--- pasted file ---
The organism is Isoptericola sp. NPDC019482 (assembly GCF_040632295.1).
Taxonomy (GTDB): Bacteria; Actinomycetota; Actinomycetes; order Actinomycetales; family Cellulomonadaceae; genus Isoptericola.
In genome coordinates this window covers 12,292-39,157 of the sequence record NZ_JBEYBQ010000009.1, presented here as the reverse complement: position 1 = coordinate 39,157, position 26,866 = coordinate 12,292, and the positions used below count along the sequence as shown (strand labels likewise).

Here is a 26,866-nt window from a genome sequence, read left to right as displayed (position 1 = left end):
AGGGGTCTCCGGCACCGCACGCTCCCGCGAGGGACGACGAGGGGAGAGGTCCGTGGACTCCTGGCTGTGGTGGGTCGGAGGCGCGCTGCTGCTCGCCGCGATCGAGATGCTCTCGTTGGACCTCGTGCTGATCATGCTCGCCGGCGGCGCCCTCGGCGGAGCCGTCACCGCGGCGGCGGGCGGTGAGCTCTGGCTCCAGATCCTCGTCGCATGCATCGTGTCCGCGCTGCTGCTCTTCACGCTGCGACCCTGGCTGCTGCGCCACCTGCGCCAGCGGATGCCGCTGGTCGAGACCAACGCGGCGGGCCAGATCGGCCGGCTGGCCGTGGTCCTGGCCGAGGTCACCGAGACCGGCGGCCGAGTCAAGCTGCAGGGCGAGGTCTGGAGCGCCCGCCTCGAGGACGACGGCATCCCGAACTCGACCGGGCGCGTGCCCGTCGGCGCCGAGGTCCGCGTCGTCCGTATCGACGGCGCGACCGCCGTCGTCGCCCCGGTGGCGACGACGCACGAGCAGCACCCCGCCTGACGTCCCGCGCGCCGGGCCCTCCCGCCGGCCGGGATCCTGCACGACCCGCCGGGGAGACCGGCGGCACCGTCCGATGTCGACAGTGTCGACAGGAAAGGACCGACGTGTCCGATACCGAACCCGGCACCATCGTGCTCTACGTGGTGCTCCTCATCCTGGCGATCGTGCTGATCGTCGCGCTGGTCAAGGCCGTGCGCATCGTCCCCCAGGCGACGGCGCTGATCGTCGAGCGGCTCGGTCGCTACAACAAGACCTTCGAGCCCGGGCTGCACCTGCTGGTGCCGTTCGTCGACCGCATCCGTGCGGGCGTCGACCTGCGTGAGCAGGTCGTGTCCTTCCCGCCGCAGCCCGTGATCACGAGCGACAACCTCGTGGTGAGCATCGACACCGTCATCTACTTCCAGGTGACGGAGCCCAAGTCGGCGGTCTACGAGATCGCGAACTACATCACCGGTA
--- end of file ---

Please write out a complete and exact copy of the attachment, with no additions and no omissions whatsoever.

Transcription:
The organism is Isoptericola sp. NPDC019482 (assembly GCF_040632295.1).
Taxonomy (GTDB): Bacteria; Actinomycetota; Actinomycetes; order Actinomycetales; family Cellulomonadaceae; genus Isoptericola.
In genome coordinates this window covers 12,292-39,157 of the sequence record NZ_JBEYBQ010000009.1, presented here as the reverse complement: position 1 = coordinate 39,157, position 26,866 = coordinate 12,292, and the positions used below count along the sequence as shown (strand labels likewise).

Here is a 26,866-nt window from a genome sequence, read left to right as displayed (position 1 = left end):
AGGGGTCTCCGGCACCGCACGCTCCCGCGAGGGACGACGAGGGGAGAGGTCCGTGGACTCCTGGCTGTGGTGGGTCGGAGGCGCGCTGCTGCTCGCCGCGATCGAGATGCTCTCGTTGGACCTCGTGCTGATCATGCTCGCCGGCGGCGCCCTCGGCGGAGCCGTCACCGCGGCGGCGGGCGGTGAGCTCTGGCTCCAGATCCTCGTCGCATGCATCGTGTCCGCGCTGCTGCTCTTCACGCTGCGACCCTGGCTGCTGCGCCACCTGCGCCAGCGGATGCCGCTGGTCGAGACCAACGCGGCGGGCCAGATCGGCCGGCTGGCCGTGGTCCTGGCCGAGGTCACCGAGACCGGCGGCCGAGTCAAGCTGCAGGGCGAGGTCTGGAGCGCCCGCCTCGAGGACGACGGCATCCCGAACTCGACCGGGCGCGTGCCCGTCGGCGCCGAGGTCCGCGTCGTCCGTATCGACGGCGCGACCGCCGTCGTCGCCCCGGTGGCGACGACGCACGAGCAGCACCCCGCCTGACGTCCCGCGCGCCGGGCCCTCCCGCCGGCCGGGATCCTGCACGACCCGCCGGGGAGACCGGCGGCACCGTCCGATGTCGACAGTGTCGACAGGAAAGGACCGACGTGTCCGATACCGAACCCGGCACCATCGTGCTCTACGTGGTGCTCCTCATCCTGGCGATCGTGCTGATCGTCGCGCTGGTCAAGGCCGTGCGCATCGTCCCCCAGGCGACGGCGCTGATCGTCGAGCGGCTCGGTCGCTACAACAAGACCTTCGAGCCCGGGCTGCACCTGCTGGTGCCGTTCGTCGACCGCATCCGTGCGGGCGTCGACCTGCGTGAGCAGGTCGTGTCCTTCCCGCCGCAGCCCGTGATCACGAGCGACAACCTCGTGGTGAGCATCGACACCGTCATCTACTTCCAGGTGACGGAGCCCAAGTCGGCGGTCTACGAGATCGCGAACTACATCACCGGTA